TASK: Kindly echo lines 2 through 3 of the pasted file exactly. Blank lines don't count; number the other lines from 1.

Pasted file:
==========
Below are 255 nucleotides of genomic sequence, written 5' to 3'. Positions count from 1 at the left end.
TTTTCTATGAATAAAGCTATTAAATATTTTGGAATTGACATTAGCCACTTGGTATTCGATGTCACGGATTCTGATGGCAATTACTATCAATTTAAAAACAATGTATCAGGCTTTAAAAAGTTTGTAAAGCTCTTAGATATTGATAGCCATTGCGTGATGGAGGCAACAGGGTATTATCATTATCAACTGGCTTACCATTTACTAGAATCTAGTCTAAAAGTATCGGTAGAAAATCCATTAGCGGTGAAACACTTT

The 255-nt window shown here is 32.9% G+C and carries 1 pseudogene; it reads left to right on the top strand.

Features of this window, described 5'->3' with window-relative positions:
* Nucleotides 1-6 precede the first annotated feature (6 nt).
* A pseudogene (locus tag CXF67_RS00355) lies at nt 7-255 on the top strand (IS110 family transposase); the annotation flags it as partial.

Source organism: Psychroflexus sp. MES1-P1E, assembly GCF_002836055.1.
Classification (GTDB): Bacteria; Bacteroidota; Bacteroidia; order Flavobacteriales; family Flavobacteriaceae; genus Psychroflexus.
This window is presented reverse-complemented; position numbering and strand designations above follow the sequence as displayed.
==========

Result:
TTTTCTATGAATAAAGCTATTAAATATTTTGGAATTGACATTAGCCACTTGGTATTCGATGTCACGGATTCTGATGGCAATTACTATCAATTTAAAAACAATGTATCAGGCTTTAAAAAGTTTGTAAAGCTCTTAGATATTGATAGCCATTGCGTGATGGAGGCAACAGGGTATTATCATTATCAACTGGCTTACCATTTACTAGAATCTAGTCTAAAAGTATCGGTAGAAAATCCATTAGCGGTGAAACACTTT

The 255-nt window shown here is 32.9% G+C and carries 1 pseudogene; it reads left to right on the top strand.